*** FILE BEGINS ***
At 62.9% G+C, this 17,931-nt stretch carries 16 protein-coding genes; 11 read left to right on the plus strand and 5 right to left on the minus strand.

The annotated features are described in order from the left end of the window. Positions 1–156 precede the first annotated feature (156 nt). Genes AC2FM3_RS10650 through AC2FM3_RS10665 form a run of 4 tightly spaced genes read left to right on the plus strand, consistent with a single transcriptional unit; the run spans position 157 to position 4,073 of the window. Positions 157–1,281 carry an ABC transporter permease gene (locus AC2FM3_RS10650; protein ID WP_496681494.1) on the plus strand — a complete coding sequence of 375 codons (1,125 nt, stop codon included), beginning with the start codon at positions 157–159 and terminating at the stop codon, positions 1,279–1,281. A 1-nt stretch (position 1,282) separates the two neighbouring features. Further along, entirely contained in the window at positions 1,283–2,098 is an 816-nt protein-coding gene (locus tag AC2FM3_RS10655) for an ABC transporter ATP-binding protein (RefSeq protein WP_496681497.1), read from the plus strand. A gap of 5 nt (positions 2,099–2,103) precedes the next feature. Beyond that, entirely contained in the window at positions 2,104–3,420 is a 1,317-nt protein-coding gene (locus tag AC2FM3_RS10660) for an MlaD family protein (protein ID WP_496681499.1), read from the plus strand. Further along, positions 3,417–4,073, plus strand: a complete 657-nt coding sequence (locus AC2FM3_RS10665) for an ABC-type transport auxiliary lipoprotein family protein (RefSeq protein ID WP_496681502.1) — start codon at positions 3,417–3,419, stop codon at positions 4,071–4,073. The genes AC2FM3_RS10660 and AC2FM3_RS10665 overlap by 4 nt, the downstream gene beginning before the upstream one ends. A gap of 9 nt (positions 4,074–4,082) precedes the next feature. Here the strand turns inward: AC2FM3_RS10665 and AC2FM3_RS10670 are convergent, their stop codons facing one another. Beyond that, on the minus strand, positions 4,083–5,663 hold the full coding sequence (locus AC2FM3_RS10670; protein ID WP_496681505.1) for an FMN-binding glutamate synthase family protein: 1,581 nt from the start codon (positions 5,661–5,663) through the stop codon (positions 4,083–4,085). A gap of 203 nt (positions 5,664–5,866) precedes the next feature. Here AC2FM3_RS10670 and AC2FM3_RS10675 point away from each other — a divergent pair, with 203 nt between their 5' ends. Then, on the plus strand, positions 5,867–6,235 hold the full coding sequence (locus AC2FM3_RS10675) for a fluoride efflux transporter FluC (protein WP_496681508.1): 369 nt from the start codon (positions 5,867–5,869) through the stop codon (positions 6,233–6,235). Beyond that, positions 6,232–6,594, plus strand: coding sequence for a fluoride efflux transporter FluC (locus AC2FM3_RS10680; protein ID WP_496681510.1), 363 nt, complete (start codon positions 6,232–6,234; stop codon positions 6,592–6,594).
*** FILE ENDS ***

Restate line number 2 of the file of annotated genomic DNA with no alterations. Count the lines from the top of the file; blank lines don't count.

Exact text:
The annotated features are described in order from the left end of the window. Positions 1–156 precede the first annotated feature (156 nt). Genes AC2FM3_RS10650 through AC2FM3_RS10665 form a run of 4 tightly spaced genes read left to right on the plus strand, consistent with a single transcriptional unit; the run spans position 157 to position 4,073 of the window. Positions 157–1,281 carry an ABC transporter permease gene (locus AC2FM3_RS10650; protein ID WP_496681494.1) on the plus strand — a complete coding sequence of 375 codons (1,125 nt, stop codon included), beginning with the start codon at positions 157–159 and terminating at the stop codon, positions 1,279–1,281. A 1-nt stretch (position 1,282) separates the two neighbouring features. Further along, entirely contained in the window at positions 1,283–2,098 is an 816-nt protein-coding gene (locus tag AC2FM3_RS10655) for an ABC transporter ATP-binding protein (RefSeq protein WP_496681497.1), read from the plus strand. A gap of 5 nt (positions 2,099–2,103) precedes the next feature. Beyond that, entirely contained in the window at positions 2,104–3,420 is a 1,317-nt protein-coding gene (locus tag AC2FM3_RS10660) for an MlaD family protein (protein ID WP_496681499.1), read from the plus strand. Further along, positions 3,417–4,073, plus strand: a complete 657-nt coding sequence (locus AC2FM3_RS10665) for an ABC-type transport auxiliary lipoprotein family protein (RefSeq protein ID WP_496681502.1) — start codon at positions 3,417–3,419, stop codon at positions 4,071–4,073. The genes AC2FM3_RS10660 and AC2FM3_RS10665 overlap by 4 nt, the downstream gene beginning before the upstream one ends. A gap of 9 nt (positions 4,074–4,082) precedes the next feature. Here the strand turns inward: AC2FM3_RS10665 and AC2FM3_RS10670 are convergent, their stop codons facing one another. Beyond that, on the minus strand, positions 4,083–5,663 hold the full coding sequence (locus AC2FM3_RS10670; protein ID WP_496681505.1) for an FMN-binding glutamate synthase family protein: 1,581 nt from the start codon (positions 5,661–5,663) through the stop codon (positions 4,083–4,085). A gap of 203 nt (positions 5,664–5,866) precedes the next feature. Here AC2FM3_RS10670 and AC2FM3_RS10675 point away from each other — a divergent pair, with 203 nt between their 5' ends. Then, on the plus strand, positions 5,867–6,235 hold the full coding sequence (locus AC2FM3_RS10675) for a fluoride efflux transporter FluC (protein WP_496681508.1): 369 nt from the start codon (positions 5,867–5,869) through the stop codon (positions 6,233–6,235). Beyond that, positions 6,232–6,594, plus strand: coding sequence for a fluoride efflux transporter FluC (locus AC2FM3_RS10680; protein ID WP_496681510.1), 363 nt, complete (start codon positions 6,232–6,234; stop codon positions 6,592–6,594).